This year marked the 34th National Veterans Wheelchair Games—the largest games yet, with over 650 men and women competing in softball, quad rugby, basketball, power soccer, and other events in Philadelphia and South Jersey.
I had the opportunity to attend part of the games a few weeks ago and see firsthand not only the prowess of the athletes, but also the dedication and enthusiasm of the fans and volunteers to make it happen—and, most important, help these heroes on their rehabilitation journey.
Support from the US. Department of Veterans Affairs (VA) for wheelchair sports dates back to the 1940s, I learned that day, when disabled World War II vets played wheelchair basketball in VA hospitals nationwide.
Forty years later, the VA established the Recreation Therapy Service, which strengthened support for the rehabilitative qualities of wheelchair athletics. The first games were held a year later, with 74 veterans from 14 states facing off in numerous sporting events. Support from the Paralyzed Veterans of America (PVA) since 1985 and participation of British military veterans in the Games since 1987 helped fuel the game’s increasing popularity and help make it what it is today: the largest annual wheelchair sports event in the world.
This year, the aptly-named theme was “Philly: Where Heroes Make History."
Some of the week’s volunteers came from Penn Medicine, including physicians, nurses, and other hospital staff, and students from Penn Medicine’s High School pipeline program.
“There was such a positive energy—smiles on everyone,” said Nora Brennan, BSN, RN, CHFN, a primary care connector nurse at the Hospital of the University of Pennsylvania, whose husband served as a U.S. Marine and whose nephew served multiple tours of duty in Iraq and Afghanistan. “This is a great city to explore, we have so much to offer in history, medicine, and other areas—these guests should see that.”
Brennan seized the opportunity to give back, volunteering at the durable medical equipment room, the hospitality table, and Kids' Day. On top of those duties, she was one of thousands of fans in the stands at many events, including awards ceremonies and basketball. “I loved everything about it,” said Brennan. “It was extra special for me.”
At the durable medical equipment room, Brennan gave athletes supplies they needed during their hotel stay – including benches, commodes, shower chairs, and CPAP supplies. A lot of hotel rooms were made handicap accessible for the event.
Brennan was also a strong ambassador at the hospitality table, navigating visitors and encouraging them to see those popular Philadelphia sites.
Brennan particularly enjoyed volunteering at Kids Day, in which kids who are disabled competed against each other in basketball, t-ball, and other events. The kids were also assigned a medal winner mentor to cheer them on along the way.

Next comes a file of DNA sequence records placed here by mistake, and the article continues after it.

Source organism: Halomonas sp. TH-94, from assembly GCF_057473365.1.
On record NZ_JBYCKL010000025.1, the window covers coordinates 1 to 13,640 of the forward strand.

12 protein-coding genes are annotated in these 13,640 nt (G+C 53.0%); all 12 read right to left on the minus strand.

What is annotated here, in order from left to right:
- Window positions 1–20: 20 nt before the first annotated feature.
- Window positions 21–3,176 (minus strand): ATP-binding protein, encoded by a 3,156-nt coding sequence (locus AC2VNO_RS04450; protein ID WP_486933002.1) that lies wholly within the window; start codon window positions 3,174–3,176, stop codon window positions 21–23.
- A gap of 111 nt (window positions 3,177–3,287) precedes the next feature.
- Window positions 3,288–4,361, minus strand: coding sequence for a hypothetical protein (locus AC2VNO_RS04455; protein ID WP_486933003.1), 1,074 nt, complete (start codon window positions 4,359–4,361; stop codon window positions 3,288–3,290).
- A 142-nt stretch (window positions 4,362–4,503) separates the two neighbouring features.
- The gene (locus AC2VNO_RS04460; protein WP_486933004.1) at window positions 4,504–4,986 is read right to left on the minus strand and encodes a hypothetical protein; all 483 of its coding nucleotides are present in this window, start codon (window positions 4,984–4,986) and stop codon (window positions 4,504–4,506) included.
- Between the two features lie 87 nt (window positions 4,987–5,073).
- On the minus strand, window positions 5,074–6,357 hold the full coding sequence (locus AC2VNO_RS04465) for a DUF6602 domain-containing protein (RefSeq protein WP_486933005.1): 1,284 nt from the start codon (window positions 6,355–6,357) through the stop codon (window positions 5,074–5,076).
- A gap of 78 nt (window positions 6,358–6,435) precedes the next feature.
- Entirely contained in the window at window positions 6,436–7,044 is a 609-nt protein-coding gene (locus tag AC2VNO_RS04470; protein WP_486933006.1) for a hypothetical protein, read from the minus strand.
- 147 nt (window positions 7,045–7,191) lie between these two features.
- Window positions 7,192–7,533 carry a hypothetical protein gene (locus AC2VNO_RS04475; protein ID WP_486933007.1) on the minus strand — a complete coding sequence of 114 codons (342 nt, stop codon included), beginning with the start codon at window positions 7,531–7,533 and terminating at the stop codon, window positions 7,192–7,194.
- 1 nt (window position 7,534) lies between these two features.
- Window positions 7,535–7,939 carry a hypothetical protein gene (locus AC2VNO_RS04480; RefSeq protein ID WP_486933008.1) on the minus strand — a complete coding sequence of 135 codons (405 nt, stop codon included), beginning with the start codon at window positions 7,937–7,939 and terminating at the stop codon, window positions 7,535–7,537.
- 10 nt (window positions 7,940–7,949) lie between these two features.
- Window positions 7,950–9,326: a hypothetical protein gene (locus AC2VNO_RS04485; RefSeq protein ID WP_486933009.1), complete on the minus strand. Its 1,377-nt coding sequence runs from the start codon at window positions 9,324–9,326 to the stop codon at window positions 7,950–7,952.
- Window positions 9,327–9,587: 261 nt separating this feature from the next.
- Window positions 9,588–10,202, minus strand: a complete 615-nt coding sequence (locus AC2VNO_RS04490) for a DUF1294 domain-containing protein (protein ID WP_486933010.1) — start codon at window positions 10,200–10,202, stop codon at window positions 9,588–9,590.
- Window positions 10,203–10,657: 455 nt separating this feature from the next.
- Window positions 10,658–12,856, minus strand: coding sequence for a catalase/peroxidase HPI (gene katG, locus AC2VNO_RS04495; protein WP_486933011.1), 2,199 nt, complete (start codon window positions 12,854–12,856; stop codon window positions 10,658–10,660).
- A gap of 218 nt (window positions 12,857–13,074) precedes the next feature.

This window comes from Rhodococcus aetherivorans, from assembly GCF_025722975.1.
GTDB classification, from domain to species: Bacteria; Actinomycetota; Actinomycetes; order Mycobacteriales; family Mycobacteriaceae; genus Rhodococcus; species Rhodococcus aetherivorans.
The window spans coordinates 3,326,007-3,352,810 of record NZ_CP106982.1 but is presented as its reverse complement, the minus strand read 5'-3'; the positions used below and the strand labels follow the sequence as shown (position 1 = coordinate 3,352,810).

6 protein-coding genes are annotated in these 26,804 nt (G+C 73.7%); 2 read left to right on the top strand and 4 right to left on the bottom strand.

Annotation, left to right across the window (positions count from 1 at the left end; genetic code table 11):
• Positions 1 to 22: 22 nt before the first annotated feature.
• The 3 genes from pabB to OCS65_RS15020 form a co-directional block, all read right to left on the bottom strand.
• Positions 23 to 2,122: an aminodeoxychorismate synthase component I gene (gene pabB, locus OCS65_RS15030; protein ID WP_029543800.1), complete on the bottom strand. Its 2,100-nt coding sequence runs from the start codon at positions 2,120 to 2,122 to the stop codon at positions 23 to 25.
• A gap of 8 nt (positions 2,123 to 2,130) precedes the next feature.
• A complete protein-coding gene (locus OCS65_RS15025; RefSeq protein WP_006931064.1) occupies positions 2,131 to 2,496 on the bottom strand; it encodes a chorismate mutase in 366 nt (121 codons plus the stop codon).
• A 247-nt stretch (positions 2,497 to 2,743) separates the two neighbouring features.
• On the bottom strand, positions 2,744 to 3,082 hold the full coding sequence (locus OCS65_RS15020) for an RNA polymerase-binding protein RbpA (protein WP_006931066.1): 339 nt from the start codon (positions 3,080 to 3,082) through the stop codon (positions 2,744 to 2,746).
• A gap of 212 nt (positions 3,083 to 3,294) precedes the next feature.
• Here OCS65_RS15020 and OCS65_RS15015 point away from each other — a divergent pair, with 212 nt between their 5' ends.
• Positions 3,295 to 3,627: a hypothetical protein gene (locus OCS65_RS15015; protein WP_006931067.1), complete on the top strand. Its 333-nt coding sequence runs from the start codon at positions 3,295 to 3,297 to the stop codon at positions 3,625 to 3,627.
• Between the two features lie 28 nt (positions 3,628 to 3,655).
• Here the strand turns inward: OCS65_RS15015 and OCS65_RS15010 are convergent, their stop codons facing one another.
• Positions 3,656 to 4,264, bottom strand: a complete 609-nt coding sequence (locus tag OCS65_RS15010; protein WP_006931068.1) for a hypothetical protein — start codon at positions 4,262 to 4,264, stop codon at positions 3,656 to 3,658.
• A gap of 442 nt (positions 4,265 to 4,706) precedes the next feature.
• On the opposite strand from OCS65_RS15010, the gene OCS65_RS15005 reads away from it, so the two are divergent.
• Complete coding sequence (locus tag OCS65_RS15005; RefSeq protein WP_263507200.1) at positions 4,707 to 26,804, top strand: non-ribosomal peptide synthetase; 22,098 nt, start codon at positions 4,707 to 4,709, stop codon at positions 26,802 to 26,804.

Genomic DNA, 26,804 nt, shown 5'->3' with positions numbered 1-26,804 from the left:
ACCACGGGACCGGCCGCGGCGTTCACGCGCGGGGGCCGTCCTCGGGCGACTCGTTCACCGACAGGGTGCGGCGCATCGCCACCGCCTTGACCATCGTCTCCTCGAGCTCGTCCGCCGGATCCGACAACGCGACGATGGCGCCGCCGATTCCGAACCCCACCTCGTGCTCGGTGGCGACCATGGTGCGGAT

I helped organize the boccia event at the Pennsylvania Convention Center—where many of the events were held. Although very similar in strategy to the game bocce, boccia is traditionally played indoors with a few different rules of play. While keeping score, I admired the tremendous focus of these athletes amidst the roaring crowd of fans a few yards away cheering on those participating in the weightlifting event.
For Bob Askey, a program support assistant at the Philadelphia VA Medical Center (VAMC) and 35-year U.S. Army veteran, the VA’s “Mission Re-Defined” definition says it all: it’s about veterans involved in adaptive sports as part of their rehabilitation.
“This was emphatically brought home for [Jennifer Askey] (a public affairs officer for the Philadelphia VAMC) and me when we returned to the hospital and ran into one of our veteran athletes, a novice to the Games, and his wife,” said Bob. “He was proudly wearing his medals and had been roaming the hospital talking to other veterans about his experience at the games and encouraging those of them in wheelchairs to think about going to Dallas with him in 2015.”
At this point, Bob added, the veteran’s wife started to choke up and said she would not have thought her husband would ever engage in anything like the games, let alone become an advocate for the opportunities they present.
Many participants employ some techniques they’ve performed during rehabilitation and physical therapy at VA hospitals during the competition, and use this as something to build on and continually challenge themselves to improve. The effect from achieving these successes helps veterans succeed in other aspects of their lives, Bob said.
For those of us who are not veterans, the Games are a vital reminder that the costs of war extend far beyond the battlefield. The event exemplifies our disabled veterans’ ability to triumph over adversity, and the importance of caring for those who have served in our nation’s military.